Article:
26 October, 2019
UN Environment Programme (UNEP)member states recently adopted the “Colombo Declaration” which calls for tackling global nitrogen challenge.
The Colombo Declaration has been developed with the technical support of the International Nitrogen Management System (INMS), a joint activity of the UNEP and the International Nitrogen Initiative supported by the Global Environmental Facility.
The aim is to halve nitrogen waste by 2030.
A campaign on sustainable nitrogen management called “Nitrogen for Life” is to be launched.
It stems from the Sustainable Nitrogen Management Resolution which was adopted during the fourth session of the UN Environment Assembly held from 11 – 15 March 2019 at the UNEP headquarters in Nairobi, Kenya.
The Declaration calls upon UN agencies, other international organizations, development partners, philanthropic agencies, academic and civil society organizations to support its implementation.
It also urges countries to conduct a comprehensive assessment on nitrogen cycling covering policy, implementation, regulation, and scientific aspects at a national level plus sensitize the citizens to understand the natural nitrogen cycle and how human impacts alter its balance.
While a critical element for building structures of living organisms and an essential element for the survival of all living things, nitrogen overuse has negative impacts on the planet, biodiversity and is a contributor to the climate crisis.
How Nitrogen is a pollutant?
Nitrogen is an inert gas that’s necessary for life. But we’re changing it into forms that are harmful, overloading the environment with it, and throwing the natural nitrogen cycle out of whack.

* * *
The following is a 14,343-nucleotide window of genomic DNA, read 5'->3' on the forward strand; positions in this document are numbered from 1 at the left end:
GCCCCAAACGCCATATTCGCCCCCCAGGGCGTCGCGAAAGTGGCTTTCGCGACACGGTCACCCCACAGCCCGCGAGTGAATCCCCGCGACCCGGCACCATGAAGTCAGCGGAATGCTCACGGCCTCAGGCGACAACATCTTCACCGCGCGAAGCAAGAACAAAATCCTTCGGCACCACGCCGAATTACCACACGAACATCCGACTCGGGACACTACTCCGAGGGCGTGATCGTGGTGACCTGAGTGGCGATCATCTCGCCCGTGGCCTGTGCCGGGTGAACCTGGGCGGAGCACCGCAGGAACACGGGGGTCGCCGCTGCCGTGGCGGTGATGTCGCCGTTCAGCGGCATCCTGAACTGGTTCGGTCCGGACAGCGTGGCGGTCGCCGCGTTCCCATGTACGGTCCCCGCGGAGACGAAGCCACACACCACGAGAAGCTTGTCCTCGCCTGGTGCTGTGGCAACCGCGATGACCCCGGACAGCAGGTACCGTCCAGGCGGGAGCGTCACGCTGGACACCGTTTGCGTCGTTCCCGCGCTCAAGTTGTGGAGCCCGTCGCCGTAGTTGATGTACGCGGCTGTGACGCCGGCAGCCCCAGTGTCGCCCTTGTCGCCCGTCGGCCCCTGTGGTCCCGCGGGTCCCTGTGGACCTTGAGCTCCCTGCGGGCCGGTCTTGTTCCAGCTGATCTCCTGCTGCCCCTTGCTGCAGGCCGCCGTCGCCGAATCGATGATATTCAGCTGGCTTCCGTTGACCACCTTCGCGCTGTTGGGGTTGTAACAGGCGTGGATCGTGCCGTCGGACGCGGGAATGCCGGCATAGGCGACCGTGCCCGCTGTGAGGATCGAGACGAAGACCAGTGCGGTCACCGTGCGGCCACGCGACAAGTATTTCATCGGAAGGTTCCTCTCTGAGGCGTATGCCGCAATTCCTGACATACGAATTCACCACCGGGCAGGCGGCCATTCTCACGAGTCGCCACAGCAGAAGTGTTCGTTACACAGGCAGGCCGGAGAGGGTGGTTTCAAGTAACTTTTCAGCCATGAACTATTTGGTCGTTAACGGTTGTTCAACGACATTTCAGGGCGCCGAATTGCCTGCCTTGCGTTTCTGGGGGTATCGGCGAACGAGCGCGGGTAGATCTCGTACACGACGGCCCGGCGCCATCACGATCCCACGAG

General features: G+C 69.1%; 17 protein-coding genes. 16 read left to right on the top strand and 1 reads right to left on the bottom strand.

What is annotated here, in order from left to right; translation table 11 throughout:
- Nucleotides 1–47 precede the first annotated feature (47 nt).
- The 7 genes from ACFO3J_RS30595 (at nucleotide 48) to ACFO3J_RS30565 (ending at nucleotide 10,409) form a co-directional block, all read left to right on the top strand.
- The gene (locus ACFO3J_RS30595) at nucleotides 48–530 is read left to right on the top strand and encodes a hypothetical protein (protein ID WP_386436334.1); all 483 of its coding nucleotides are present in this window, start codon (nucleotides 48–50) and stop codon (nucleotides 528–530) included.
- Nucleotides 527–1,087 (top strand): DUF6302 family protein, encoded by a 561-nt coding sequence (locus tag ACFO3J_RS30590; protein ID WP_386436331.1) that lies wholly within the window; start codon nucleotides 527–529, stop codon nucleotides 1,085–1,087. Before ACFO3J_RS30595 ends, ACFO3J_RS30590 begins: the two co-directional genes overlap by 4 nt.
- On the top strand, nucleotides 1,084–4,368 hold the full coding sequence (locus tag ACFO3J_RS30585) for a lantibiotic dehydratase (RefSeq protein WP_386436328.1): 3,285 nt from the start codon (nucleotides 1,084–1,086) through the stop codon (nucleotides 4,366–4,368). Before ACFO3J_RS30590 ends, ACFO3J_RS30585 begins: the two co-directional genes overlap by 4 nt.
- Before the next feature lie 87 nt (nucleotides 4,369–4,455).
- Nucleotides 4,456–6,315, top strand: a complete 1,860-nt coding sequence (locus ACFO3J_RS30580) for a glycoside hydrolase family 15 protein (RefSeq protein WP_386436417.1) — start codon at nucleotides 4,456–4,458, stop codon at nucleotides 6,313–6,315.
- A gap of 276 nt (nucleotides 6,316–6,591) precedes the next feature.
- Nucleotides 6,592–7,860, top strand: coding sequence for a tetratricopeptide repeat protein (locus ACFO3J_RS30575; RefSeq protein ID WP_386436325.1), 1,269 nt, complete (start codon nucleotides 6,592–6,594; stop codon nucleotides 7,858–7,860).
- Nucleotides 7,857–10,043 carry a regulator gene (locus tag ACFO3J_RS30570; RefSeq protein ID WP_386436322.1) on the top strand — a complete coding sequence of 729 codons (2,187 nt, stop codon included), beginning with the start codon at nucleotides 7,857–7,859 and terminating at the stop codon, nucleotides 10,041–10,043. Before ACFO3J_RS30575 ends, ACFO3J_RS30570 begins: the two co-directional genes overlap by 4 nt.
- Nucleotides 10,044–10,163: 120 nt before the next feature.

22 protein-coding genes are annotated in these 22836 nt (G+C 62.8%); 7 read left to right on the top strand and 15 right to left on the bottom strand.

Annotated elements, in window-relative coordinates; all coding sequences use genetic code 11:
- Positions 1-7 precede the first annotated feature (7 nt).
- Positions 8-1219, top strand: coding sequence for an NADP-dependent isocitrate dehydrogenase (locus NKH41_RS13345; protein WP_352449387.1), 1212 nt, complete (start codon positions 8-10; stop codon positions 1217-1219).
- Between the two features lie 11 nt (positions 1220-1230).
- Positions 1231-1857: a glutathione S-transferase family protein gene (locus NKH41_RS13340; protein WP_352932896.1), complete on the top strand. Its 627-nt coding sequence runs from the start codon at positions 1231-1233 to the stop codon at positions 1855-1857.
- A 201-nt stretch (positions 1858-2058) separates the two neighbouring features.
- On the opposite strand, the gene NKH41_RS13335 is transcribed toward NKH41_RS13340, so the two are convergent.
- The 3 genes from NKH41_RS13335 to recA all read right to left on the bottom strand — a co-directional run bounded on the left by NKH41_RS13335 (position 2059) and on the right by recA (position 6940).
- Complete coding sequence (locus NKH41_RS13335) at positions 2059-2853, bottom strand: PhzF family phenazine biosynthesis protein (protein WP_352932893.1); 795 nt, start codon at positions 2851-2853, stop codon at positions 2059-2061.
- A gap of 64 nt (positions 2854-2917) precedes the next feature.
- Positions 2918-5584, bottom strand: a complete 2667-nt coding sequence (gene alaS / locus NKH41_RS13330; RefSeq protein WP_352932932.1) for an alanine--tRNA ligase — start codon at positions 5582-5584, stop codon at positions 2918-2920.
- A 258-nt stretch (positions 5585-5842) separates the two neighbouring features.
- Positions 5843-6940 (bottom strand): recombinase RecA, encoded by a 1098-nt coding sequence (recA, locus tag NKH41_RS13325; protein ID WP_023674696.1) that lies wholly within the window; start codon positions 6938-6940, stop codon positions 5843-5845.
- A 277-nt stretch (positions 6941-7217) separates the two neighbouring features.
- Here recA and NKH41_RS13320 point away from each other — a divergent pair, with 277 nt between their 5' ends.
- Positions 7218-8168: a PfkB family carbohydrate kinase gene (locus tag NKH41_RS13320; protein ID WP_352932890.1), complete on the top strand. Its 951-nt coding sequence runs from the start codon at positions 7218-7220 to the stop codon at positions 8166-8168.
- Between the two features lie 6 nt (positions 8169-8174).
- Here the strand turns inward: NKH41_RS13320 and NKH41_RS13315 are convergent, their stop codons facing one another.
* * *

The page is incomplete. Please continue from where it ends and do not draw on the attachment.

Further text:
Nitrogen compounds running off farmland have led to water pollution problems around the world, while nitrogen emissions from industry, agriculture and vehicles make a big contribution to air pollution.
Over 80% of the nitrogen in soil is not utilised by humans. While over four-fifths of the nitrogen is used to feed livestock, only about six per cent reaches humans in case of non-vegetarian diet, as compared to the 20% that reaches the plate of a vegetarian.
Nitrogen becomes a pollutant when it escapes into the environment and reacts with other organic compounds. It is either released into the atmosphere, gets dissolved in water sources such as rivers, lakes or groundwater, or remains in the soil. While it might lead to favourable growth of species that can utilise this nutrient, nitrogen as a pollutant is often detrimental to the environment and health.
According to the World Health Organization, nitrate-contaminated drinking water can cause reduced blood function, cancer and endemic goiters. Surplus inputs of nitrogen compounds have been found to cause soil acidification. The lowering pH, as a result of the acidification, can lead to nutrient disorders and increased toxicity in plants. It may also affect natural soil decomposition.
Copyright© Aspire IAS Academy. All rights reserved. Powered by CLT Technologies & Edu-Publishers Private Limited.